Note: It is possible to have two different types of unit loads applied to a single manhole, but all loads will need to be added at the in the same ModelBuilder connection.

First you must define your patterns (if importing any pattern-based loads). Go to Components > Patterns. Create a new hydraulic pattern and enter the starting multiplier along with the table of time and multiplier:

To import patterns using ModelBuilder , have a look this support solution. 

Ensure that the labels for your patterns match the ones in the source file that contains the loading data.

If you need to import any unit loads, you will then need to define them, under Components > Unit sanitary loads.

Next, open your source data file and add a new field called "Load Type". For each row of data, you will need to type in the corresponding load type. For sanitary loads, they must be entered exactly as follows (spelling and capitalization):

            Sanitary Unit Load
            Sanitary Pattern Load
            Sanitary Hydrograph

For manhole Inflow loads, they must match the following:

            Fixed Load
            Hydrograph Load

Your source file may look like this:


Note: Composite loads (more than one load per manhole) will also work. Meaning, you can have multiple rows with "MH-1", but with different loads. For example, MH-1 might have both a pattern load and a unit load, or perhaps it might have two different types of unit loads.


Next, start a new ModelBuilder run by going to Tools > ModelBuilder and clicking the white paper icon. Select your Data Source type and then the file itself. Click the check box next to only layer or worksheet that contains the data. You can click "Show Preview" to check the data in the layer selected:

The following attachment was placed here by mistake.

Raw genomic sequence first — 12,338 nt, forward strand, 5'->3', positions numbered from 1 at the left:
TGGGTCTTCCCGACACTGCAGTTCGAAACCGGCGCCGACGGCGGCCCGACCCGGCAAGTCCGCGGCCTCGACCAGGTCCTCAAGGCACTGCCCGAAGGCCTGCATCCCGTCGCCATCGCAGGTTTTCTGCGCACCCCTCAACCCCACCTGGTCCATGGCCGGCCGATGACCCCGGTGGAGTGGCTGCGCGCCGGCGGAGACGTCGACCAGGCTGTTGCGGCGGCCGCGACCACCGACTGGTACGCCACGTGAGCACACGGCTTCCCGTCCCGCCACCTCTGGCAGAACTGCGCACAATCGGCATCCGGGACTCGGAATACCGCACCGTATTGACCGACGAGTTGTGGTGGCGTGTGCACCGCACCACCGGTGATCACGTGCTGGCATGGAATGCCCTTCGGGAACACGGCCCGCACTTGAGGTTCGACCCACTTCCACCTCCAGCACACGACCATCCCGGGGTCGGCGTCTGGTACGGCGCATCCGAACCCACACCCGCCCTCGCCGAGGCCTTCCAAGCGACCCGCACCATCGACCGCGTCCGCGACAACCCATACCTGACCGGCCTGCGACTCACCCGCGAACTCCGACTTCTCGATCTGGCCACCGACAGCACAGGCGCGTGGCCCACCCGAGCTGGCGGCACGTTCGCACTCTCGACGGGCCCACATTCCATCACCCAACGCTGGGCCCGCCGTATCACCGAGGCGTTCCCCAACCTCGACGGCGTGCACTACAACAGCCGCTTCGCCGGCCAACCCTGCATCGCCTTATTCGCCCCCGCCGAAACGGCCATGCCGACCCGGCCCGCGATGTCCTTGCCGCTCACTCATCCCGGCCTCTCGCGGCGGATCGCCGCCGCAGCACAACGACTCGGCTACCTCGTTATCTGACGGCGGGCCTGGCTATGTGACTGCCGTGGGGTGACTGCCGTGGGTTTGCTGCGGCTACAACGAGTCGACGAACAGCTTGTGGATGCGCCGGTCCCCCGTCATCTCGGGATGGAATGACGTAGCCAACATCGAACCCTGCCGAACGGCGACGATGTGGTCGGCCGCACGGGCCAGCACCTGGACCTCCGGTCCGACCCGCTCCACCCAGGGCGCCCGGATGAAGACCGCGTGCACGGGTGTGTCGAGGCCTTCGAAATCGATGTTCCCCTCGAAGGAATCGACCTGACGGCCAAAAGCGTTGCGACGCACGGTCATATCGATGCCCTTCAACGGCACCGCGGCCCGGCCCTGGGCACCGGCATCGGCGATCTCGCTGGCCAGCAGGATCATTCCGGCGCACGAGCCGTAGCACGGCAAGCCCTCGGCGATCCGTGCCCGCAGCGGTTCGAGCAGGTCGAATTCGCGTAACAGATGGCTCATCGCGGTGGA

Click Next. On the next page, uncheck all spatial/creation/deletion options. This is because we are updating elements, not creating or deleting them.

Click ‘Next' to display the field mappings. First, click on the layer on the left side and select "Manhole, Sanitary Loads" as the "Table" type.

Note that if you need to bring in one of the Inflow load types, you will need to select "Manhole, Inflow (Wet) Collection" as the table type. If you need to bring in a "Fixed Load" inflow load type, your source file will only need to include a column for the flow and for the load type (‘Fixed Load'.)


For the "Key/Label field", select the column name that contains the manhole labels. On the bottom of this window, each of your fields will be displayed. You will need to click each one and link them to the corresponding SewerCAD field. Note: If the label in the spreadsheet does not match the label in the model, a new element may be created. Be sure that the labels in the source file match the model labels.